First, you can find a copy of the full text here. I'm not sure how seriously anyone can take the President's supposed dedication to financial reform, given the low priority it's been given during his first year in office. At this point, he'll be lucky to get it during 2009. And by waiting so long, serious reform has become a more distant hope. In the speech, however, he promises new regulation will still happen by year's end.
Systemic Risk Regulator
The President spends a little time in the speech discussing the creation of a systemic risk regulator. I remain entirely unconvinced that such an authority would have any ability to prevent firms from becoming too big to fail. I'm cynical for two reasons.
First, I don't believe that the regulator will be particularly good at predicting sudden, unexpected risk. If it was, then that risk would be neither sudden nor unexpected.
Second, such a regulator might just function to bail out or prop up firms that should be failing, instead of actually fixing the problem. In the past I've expressed my fear that this is exactly what we'd get if the Fed is chosen as this regulator.
Higher Capital Requirements
Another proposal the President mentions is to increase capital requirements for banks, especially big ones. He says this should happen both in the U.S. and abroad. He says:
We'll also require these financial firms to meet stronger capital and liquidity requirements and observe greater constraints on their risky behavior. That's one of the lessons of the past year. The only way to avoid a crisis of this magnitude is to ensure that large firms can't take risks that threaten our entire financial system, and to make sure they have the resources to weather even the worst of economic storms.
For we know that abuses in financial markets anywhere can have an impact everywhere; and just as gaps in domestic regulation lead to a race to the bottom, so too do gaps in regulation around the world. Instead, we need a global race to the top, including stronger capital standards, as I've called for today.
I've extolled the virtues of this idea already, so I won't spend much time on it again here. It doesn't, at all, solve the too big to fail problem. It indirectly refers to it, however. Forcing bigger banks to have higher capital requirements merely attempts to lessen too big to fail's blow to competition by leveling the playing field. It's better than nothing, but it's no where near ideal.
I should mention, however, that the idea is good for its own sake. Some additional capital padding would surely have helped some of the banks avoid problems during the crisis. It would also serve to limit both risk and reward, two of the administration's other goals.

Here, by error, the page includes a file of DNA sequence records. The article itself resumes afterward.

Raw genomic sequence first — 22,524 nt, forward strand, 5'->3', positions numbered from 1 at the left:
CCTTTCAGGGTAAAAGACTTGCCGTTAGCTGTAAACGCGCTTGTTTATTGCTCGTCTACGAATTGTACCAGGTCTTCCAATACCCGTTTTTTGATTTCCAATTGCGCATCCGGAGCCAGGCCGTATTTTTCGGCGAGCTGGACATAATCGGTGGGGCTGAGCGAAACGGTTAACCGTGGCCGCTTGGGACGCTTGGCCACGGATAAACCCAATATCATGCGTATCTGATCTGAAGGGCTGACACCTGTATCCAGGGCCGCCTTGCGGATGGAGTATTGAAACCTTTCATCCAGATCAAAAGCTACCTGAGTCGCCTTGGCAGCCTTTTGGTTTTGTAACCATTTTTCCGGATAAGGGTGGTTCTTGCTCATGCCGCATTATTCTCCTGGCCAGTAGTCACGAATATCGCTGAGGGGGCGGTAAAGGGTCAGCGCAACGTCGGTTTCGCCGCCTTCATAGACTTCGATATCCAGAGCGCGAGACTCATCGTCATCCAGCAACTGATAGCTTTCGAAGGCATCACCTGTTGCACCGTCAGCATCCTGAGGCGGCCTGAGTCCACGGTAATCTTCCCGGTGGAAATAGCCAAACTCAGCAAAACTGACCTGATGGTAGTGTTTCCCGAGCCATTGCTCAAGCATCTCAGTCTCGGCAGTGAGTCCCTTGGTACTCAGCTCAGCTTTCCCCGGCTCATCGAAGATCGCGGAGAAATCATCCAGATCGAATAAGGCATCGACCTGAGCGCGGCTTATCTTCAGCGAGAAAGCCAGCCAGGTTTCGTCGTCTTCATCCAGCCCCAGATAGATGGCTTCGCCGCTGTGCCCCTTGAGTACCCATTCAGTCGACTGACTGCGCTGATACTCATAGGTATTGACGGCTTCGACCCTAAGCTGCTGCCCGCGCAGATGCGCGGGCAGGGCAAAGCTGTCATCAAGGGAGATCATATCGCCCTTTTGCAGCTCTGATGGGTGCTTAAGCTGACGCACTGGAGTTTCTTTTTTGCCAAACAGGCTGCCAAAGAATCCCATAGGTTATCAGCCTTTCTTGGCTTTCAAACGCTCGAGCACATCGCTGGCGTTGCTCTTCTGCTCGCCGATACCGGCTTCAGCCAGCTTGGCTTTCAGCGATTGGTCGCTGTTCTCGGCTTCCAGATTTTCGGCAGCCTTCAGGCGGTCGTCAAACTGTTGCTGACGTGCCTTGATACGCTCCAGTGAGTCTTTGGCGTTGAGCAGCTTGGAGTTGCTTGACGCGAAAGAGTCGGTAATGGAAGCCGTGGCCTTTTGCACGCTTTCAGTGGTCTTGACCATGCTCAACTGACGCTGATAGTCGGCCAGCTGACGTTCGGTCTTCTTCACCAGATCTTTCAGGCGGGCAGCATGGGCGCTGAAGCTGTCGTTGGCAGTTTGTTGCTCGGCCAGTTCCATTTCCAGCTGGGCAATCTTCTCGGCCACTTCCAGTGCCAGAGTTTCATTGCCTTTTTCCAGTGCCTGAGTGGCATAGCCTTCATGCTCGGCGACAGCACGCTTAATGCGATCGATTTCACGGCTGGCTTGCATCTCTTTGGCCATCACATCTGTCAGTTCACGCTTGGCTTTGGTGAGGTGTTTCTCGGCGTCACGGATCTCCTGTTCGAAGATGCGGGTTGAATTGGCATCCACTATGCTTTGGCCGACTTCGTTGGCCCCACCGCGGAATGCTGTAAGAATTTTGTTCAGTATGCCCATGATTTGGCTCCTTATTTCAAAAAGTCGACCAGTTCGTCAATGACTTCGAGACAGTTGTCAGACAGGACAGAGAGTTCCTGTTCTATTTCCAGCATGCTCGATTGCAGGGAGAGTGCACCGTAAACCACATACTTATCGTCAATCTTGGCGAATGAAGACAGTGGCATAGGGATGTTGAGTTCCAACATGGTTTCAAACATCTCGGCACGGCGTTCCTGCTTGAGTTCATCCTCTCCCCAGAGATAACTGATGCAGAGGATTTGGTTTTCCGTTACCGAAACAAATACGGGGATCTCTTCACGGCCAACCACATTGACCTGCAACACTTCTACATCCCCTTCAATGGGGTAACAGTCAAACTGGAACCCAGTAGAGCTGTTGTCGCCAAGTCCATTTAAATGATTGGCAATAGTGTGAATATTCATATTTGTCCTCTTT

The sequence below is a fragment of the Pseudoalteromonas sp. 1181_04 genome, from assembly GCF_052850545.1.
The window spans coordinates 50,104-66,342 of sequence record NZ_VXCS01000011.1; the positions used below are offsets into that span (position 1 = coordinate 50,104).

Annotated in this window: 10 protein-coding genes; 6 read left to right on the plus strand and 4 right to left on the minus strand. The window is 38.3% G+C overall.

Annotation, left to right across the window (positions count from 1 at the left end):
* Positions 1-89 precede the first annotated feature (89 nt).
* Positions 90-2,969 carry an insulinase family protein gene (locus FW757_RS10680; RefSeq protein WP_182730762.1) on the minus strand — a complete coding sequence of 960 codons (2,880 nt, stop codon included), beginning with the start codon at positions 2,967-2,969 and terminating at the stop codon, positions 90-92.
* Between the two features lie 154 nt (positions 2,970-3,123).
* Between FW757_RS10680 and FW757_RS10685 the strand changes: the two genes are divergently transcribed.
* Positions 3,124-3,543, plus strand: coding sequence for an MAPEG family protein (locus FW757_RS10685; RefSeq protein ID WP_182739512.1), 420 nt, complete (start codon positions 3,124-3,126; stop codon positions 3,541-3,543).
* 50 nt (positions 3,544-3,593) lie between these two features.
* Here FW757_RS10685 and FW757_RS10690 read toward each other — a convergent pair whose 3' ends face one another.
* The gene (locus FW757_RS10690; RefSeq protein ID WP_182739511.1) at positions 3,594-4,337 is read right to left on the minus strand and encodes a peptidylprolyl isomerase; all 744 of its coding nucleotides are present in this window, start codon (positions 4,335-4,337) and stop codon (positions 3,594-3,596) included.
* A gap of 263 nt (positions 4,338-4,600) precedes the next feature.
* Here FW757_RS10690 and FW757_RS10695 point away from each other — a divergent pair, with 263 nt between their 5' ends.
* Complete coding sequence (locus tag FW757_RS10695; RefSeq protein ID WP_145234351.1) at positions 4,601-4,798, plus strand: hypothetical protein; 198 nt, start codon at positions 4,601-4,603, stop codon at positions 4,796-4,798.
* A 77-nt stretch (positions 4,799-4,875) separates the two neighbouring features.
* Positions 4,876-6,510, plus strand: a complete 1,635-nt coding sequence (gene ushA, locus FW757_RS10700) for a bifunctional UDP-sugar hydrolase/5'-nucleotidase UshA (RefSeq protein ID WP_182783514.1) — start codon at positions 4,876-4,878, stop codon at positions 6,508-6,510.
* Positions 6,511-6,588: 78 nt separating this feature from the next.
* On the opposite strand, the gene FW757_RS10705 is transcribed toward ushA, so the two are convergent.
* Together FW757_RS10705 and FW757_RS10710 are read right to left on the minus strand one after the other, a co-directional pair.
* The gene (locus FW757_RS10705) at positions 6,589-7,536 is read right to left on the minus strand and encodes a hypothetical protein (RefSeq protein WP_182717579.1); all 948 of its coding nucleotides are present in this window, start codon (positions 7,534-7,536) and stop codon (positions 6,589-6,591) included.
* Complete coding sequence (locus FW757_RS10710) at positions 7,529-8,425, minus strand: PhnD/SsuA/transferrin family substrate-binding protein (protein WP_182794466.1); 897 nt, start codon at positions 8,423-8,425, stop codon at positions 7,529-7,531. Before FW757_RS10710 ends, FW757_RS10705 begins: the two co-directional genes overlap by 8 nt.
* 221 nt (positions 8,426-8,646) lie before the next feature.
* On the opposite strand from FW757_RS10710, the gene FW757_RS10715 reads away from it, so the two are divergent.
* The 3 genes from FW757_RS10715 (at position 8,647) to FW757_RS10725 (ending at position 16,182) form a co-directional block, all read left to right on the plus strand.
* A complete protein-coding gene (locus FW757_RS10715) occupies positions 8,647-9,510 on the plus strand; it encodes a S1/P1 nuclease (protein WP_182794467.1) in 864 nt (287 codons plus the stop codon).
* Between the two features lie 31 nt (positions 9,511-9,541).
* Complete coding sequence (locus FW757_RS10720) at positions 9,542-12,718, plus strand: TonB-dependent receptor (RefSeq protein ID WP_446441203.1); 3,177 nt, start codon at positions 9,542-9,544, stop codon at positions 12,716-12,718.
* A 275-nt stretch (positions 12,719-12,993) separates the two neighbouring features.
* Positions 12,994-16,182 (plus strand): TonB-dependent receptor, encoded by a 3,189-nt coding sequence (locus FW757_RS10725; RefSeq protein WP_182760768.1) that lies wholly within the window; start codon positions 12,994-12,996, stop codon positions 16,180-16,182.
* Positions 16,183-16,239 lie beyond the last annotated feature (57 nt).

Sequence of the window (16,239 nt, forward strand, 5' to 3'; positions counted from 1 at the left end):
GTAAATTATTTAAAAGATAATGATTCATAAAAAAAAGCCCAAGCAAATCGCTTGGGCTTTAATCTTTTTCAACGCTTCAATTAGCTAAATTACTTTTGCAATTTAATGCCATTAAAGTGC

As far as I'm concerned, this is the closet that the President comes to offering a proposal that would help to solve the too big to fail problem. He says:
Even as we've proposed safeguards to make the failure of large and interconnected firms less likely, we've also proposed creating what's called "resolution authority" in the event that such a failure happens and poses a threat to the stability of the financial system. This is intended to put an end to the idea that some firms are "too big to fail." For a market to function, those who invest and lend in that market must believe that their money is actually at risk. And the system as a whole isn't safe until it is safe from the failure of any individual institution.
If a bank approaches insolvency, we have a process through the FDIC that protects depositors and maintains confidence in the banking system. This process was created during the Great Depression when the failure of one bank led to runs on other banks, which in turn threatened the banking system. And it works. Yet we don't have any kind of process in place to contain the failure of a Lehman Brothers or AIG or any of the largest and most interconnected financial firms in our country.
I've also mentioned my support of this in the past. Having a way to ensure that even gigantic financial institutions can fail would solve the problem at hand. I just have my doubts whether such a regulator can actually create a smooth resolution of gigantic interconnected financial institutions. I have my doubts, but the idea, in theory, sounds sensible. I'll be eager to see the nuts and bolts of how such a tidy resolution would work.
What Obama Didn't Say
What we entirely failed to hear was that there should be limits to how large financial institutions can become or that some of the biggest ones should be broken up. Maybe that's not surprising. There's an odd perception out there that firms should be able to grow infinitely, and that's good for the economy. That's not exactly true, as monopoly economics shows.
In a Joint Economic Committee meeting back in April, I heard it suggested by prominent economists Simon Johnson and Joseph Stiglitz that antitrust authority should be used to curb the too big to fail problem. That's clearly not something that the administration is taking seriously. Maybe it should. A firm becoming too big to fail creates a huge competitive advantage, since its borrowing costs will be lower than those smaller firms face. As a result, it will continue to grow faster and pose greater and greater risk to the system if it fails.